International CableTel, Britain's third largest cable operator, is paying pounds 235m for NTL, the leading commercial broadcast services provider, as a step toward creating a truly national telecommunications network.
The move will bring together NTL's national transmission operations and CableTel's local fibre-optic cables, which provide 57,000 homes with cable TV and telephony. The result will be end-to-end broad-band connections, allowing high-speed links carrying voice, data and video. CableTel will be able to use the NTL transmission network to bypass BT and the other national telecoms operators. NTL recently won a national licence to provide fixed radio telecommunications, which will accelerate CableTel's creation of a national network.
"This creates a unique national telecoms competitor," Barry Knapp, chief executive of CableTel, said.
He added that the company intends to make the network available to other cable operators, which have been seeking ways of avoiding the charges made for the use of networks operated by BT, Mercury and Energis.
NTL, which supplies transmission services to ITV, Channel 4 and independent radio stations through a network of 600 masts and microwave links, was sold off by the Government when it disbanded the old Independent Broadcasting Authority in 1991. An investment group led by a division of Mercury Asset Management bought the operations for pounds 70m.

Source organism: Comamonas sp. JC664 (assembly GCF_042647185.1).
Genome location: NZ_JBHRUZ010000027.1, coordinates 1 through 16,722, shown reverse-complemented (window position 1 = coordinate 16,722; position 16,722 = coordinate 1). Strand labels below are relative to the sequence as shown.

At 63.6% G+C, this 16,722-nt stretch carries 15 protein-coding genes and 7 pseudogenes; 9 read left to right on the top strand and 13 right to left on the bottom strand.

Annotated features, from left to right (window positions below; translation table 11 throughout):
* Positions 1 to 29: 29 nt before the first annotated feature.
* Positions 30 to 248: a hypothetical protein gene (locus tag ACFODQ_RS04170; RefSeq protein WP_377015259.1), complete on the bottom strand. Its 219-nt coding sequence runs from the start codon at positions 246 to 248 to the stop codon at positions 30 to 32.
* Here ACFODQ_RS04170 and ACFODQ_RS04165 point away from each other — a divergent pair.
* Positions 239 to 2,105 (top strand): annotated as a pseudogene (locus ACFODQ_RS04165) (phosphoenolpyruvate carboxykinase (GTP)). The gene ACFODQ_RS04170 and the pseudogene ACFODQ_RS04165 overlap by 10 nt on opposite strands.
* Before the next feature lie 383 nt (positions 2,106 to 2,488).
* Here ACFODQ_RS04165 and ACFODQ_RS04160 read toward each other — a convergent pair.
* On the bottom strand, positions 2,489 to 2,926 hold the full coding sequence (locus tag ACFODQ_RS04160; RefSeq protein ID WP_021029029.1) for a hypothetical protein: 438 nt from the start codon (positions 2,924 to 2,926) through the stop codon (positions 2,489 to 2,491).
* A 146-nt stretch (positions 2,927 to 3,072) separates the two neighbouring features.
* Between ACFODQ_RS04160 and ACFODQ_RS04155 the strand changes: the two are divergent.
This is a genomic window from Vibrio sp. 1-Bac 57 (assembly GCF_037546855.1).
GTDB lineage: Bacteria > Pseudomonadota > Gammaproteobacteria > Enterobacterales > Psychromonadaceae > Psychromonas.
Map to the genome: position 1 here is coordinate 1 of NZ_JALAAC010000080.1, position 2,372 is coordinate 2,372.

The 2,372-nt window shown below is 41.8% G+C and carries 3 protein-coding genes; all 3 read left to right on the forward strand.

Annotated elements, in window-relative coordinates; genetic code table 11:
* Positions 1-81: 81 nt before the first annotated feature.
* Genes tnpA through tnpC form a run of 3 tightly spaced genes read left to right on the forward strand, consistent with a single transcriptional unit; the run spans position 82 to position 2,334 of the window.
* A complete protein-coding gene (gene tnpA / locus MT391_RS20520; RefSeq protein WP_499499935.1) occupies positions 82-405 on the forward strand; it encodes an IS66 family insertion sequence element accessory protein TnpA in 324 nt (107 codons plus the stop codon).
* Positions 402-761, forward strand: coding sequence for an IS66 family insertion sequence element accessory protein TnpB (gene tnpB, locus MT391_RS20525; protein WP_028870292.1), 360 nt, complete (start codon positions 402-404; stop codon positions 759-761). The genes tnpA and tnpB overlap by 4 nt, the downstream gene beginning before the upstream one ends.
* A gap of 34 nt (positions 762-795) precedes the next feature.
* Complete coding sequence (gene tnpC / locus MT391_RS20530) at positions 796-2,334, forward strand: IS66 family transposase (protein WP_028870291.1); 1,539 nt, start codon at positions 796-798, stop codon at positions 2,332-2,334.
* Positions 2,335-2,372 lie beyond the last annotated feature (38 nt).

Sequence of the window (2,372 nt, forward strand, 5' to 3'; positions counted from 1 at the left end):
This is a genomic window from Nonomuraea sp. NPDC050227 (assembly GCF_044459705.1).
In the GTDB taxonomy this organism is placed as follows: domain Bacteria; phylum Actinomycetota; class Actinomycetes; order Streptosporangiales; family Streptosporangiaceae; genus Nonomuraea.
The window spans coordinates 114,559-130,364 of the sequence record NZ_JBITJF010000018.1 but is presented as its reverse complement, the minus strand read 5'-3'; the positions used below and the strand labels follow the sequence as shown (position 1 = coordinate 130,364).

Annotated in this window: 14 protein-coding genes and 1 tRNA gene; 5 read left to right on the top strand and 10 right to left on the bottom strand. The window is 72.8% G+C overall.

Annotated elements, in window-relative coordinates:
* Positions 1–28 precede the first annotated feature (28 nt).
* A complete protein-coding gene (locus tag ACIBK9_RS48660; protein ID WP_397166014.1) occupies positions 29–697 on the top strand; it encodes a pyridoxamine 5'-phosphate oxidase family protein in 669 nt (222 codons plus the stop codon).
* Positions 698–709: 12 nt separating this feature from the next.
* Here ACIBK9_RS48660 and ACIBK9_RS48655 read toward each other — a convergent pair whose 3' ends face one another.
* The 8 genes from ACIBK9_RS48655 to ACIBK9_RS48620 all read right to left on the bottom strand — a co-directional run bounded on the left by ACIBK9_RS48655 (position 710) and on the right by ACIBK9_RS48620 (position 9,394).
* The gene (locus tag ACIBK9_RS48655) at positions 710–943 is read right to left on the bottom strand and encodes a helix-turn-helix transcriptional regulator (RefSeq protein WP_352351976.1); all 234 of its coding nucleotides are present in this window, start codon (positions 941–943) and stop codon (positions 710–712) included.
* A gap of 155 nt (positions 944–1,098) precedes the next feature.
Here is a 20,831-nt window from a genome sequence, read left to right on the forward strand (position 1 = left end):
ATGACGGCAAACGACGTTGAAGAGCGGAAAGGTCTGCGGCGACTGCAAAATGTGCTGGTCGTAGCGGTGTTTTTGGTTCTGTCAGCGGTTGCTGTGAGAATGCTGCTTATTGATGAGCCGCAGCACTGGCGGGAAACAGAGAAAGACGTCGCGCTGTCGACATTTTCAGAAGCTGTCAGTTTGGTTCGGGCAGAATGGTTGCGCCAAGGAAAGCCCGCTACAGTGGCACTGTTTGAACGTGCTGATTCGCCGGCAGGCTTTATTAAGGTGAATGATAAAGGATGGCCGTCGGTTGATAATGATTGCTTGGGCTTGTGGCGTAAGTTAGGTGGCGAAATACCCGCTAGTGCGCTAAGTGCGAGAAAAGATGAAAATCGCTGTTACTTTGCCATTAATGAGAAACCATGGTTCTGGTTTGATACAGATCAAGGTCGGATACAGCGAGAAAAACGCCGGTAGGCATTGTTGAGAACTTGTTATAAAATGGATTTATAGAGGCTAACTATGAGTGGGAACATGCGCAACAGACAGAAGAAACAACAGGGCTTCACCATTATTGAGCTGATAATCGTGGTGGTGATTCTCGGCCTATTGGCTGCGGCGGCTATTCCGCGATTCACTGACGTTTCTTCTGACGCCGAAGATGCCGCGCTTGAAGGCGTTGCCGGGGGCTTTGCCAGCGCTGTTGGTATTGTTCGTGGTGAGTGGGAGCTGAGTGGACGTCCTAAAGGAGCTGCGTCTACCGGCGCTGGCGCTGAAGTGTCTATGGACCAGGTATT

In addition to pounds 200m in cash, financed through bank loans, CableTel will pay NTL shareholders, which include its employees, another pounds 35m in a year's time.
The shareholders of NTL will have seen a 235 per cent return on their investment in just five years. The deal is likely to fuel renewed criticism over the privatisation of Government-owned assets at fire-sale prices, and could lead to a sharply higher valuation for the BBC's transmission services, which have been earmarked for sale, perhaps by the end of the year.
Jeff Hoon, Labour spokesman on information technology and telecommunications, said last night: "This just demonstrates the concerns we had at the time of privatisation. If [the BBC sale] goes ahead, we must ensure that a proper price is paid."
Last year, NTL had revenues of pounds 109m, and pre-tax profits before extraordinary items of about pounds 37m. It has been a big capital spender, in order to finance development of its broadcast and telecoms contracts, which include satellite as well as radio transmission. It recently won the right to provide transmission services for Channel 5, the terrestrial service scheduled for launch in early 1997.Reuse content